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this time I got a more general question. Should I use multiple views rather than stored procedures for weighted aggregation of data, if the original data is updated periodically?

Basically I have a local MySQL database that is updated periodically by importing the same kind of data (tables) from a bigger transaction database.

The local database is used for statistical analysis. Thus I de-normalize (basically aggregate) the data locally for use with statistical software packages. So far I used stored procedures because I felt it was easier to handle (and arranged more clearly) when weighting schemes (basically other tables containing weights that are multiplied with variables) came into play.

Though the disadvantage of stored procedures is that I have the run all of 'em again when the tables are populated with new data. Obviously I am not a DBA... So don´t shy away from stating the obvious :) What´s the best approach to handle this kind of scenario? SP or views ? Or something completely different?

thx for any suggestions in advance!

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1 Answer 1

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It depends (that's the generic answer to any "general" questions, isn't it? :) ). You need to evaluate the tradeoffs to see what the best solution is for your needs.

Views are basically just query re-writing (in MySQL), so using a view will be performing the aggregation/denormalization every time the query is run. That may make your queries slower that you would like. Also, if your procedures are really complicated, maybe it's not practical to try to put that logic into a view.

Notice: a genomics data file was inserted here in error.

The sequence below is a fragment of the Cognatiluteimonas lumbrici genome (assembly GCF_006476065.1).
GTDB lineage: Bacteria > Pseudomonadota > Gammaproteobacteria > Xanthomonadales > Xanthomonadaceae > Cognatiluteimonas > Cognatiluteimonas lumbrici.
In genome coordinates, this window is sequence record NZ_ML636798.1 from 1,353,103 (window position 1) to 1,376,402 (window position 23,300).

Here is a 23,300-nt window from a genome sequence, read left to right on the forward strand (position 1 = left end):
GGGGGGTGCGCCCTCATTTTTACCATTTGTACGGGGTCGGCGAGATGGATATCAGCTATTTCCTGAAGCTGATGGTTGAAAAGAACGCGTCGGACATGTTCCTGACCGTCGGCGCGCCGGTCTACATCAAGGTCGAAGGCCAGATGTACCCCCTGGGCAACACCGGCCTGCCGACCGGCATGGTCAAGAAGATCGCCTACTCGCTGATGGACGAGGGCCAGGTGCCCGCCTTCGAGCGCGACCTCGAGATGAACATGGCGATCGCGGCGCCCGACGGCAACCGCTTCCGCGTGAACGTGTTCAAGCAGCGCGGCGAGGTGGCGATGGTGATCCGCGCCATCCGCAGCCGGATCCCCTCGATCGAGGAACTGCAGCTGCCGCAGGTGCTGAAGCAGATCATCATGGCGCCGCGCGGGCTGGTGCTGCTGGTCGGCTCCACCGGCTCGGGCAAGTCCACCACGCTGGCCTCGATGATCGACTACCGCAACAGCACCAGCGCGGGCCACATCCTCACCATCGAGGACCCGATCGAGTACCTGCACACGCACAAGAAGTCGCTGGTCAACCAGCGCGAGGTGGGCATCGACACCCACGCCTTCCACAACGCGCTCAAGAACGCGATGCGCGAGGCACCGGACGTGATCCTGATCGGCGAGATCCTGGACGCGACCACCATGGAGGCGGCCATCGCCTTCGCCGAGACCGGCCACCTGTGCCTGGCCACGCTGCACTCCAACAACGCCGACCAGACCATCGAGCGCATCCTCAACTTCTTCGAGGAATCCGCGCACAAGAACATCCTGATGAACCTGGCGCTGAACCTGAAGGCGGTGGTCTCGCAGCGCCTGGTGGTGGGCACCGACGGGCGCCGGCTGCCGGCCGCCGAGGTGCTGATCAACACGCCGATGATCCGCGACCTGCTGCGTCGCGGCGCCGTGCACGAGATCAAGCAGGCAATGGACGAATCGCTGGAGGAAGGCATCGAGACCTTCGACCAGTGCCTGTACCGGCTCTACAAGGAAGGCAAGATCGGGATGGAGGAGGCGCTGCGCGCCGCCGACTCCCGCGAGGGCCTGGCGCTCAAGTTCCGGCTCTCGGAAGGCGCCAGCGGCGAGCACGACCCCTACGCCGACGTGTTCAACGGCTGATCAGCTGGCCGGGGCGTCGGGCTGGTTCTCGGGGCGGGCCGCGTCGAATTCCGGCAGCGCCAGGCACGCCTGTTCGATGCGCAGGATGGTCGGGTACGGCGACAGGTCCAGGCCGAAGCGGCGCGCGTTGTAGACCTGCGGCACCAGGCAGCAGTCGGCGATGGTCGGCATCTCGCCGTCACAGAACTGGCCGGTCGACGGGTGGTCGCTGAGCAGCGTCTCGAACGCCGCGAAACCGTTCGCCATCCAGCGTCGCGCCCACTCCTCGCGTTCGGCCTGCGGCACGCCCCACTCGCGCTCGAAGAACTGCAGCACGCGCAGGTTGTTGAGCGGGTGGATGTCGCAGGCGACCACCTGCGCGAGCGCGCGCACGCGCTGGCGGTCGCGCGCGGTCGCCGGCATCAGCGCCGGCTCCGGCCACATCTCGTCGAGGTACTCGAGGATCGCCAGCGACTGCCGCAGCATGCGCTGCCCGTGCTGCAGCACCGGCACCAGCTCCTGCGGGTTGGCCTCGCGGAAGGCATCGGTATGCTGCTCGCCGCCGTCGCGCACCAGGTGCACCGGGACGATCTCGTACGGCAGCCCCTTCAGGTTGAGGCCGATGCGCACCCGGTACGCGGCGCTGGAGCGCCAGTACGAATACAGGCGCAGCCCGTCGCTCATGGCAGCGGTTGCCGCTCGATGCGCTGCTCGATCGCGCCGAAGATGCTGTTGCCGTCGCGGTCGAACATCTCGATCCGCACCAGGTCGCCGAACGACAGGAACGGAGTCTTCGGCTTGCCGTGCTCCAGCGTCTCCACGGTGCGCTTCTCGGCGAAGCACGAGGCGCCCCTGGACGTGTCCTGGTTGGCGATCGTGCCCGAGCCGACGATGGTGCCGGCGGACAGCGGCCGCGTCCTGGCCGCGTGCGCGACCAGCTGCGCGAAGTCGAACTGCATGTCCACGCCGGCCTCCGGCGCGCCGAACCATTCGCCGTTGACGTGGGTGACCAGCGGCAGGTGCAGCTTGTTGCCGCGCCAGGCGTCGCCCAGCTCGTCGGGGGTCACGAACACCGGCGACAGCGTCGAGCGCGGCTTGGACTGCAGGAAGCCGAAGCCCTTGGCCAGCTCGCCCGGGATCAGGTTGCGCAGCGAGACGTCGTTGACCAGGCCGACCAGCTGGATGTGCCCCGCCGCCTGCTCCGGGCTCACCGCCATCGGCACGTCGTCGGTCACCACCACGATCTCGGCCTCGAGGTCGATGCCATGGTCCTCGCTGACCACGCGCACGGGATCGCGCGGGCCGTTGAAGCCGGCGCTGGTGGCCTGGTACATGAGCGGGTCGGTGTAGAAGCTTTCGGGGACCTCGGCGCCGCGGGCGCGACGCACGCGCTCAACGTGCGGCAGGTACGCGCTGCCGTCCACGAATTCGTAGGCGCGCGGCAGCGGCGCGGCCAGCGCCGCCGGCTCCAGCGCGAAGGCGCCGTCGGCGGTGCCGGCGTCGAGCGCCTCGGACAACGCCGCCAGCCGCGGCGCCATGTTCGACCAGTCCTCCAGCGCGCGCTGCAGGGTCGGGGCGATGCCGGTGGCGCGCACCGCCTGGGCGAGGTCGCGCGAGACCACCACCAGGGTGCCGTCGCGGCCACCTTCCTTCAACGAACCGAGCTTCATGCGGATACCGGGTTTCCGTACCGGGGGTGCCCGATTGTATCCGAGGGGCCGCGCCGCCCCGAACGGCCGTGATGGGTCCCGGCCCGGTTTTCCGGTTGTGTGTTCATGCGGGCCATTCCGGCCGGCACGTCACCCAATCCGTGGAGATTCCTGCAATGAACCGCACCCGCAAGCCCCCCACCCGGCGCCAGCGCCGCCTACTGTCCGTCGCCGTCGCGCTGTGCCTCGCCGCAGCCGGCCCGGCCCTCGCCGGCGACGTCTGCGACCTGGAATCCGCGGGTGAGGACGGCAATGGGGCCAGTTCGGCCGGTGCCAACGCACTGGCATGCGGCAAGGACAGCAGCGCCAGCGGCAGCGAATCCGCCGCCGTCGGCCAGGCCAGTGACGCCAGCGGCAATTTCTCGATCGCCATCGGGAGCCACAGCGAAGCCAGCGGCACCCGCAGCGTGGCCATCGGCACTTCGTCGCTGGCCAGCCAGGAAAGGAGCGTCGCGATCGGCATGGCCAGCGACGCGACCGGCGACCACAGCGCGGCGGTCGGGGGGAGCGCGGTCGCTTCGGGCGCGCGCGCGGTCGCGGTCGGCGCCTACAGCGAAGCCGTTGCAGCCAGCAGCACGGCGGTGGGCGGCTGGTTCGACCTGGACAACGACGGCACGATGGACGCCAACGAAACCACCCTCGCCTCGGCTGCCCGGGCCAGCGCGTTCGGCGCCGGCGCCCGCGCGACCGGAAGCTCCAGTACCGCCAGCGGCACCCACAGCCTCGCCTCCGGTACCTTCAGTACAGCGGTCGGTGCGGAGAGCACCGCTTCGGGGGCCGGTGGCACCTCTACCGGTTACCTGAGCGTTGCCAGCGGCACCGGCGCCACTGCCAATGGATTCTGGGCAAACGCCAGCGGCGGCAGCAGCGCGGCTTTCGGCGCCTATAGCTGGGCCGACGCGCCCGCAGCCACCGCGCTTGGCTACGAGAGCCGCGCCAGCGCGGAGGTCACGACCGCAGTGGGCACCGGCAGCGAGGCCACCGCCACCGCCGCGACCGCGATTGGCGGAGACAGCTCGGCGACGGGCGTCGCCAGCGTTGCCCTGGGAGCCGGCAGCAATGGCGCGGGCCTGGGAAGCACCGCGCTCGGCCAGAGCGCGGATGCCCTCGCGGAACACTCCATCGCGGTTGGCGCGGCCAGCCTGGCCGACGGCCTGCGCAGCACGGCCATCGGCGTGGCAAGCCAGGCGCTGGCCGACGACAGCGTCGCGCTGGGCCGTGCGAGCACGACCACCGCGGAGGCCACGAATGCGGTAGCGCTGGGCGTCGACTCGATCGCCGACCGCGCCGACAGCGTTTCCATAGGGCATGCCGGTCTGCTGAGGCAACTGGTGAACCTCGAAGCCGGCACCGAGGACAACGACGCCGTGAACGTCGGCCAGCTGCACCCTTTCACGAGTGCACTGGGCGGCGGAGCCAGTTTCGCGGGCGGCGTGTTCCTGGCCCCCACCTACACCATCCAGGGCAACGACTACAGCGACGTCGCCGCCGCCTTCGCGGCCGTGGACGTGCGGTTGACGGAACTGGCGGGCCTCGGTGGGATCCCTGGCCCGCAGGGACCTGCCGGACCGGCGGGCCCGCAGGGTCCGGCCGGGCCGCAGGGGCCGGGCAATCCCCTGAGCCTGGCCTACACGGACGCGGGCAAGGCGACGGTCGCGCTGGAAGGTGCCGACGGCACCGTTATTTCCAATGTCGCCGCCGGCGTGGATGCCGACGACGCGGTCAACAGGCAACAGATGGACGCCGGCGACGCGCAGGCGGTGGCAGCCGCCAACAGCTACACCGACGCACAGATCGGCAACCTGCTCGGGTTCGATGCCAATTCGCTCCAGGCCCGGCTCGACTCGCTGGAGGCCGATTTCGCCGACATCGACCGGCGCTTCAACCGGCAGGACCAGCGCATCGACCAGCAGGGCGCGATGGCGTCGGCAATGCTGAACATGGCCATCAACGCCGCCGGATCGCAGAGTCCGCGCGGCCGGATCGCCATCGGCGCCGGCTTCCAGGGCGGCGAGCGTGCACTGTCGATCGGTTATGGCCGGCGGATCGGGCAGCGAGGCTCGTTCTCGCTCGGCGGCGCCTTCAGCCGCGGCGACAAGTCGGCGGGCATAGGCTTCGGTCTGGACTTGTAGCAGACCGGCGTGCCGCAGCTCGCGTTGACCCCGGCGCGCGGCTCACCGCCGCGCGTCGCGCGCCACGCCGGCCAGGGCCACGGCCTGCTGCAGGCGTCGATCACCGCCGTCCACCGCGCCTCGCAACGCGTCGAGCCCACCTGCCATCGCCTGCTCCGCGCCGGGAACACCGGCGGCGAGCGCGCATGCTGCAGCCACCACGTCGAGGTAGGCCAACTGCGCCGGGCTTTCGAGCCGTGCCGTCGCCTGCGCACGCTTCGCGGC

Stored procedures do the work once, so queries will be faster. But then your updates won't show up automatically. So I think the answer depends on how often the data changes, how often queries are run, and how important the performance of the queries is.

As for alternative suggestions, you could also run your stored procedures using events, if your data updates are regular, and you are just trying to save yourself from the manual task of running the procedures.

Another option is to have denormalization/aggregation tables that are updated with triggers. As you update your data in the source table, the triggers will automatically keep the aggregate tables current.

Here is a link to documentation for stored procedures, views, triggers, and events.

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wow, that really helps. I really hope to get some more it-depends answers / opinion. Thx nathan! –  Matt Bannert Jul 12 '10 at 20:48
In fact I got more than one sp. Probably in my case summing 'em up into one sp (i.e. use several sp inside another sp). On the other hand I do not expect performance problems, tables are not tiny but contain a handable ~ 10.000 lines at most. –  Matt Bannert Jul 13 '10 at 6:16
If your tables are small, using views shouldn't be a problem, performance-wise. –  nathan Jul 13 '10 at 13:51

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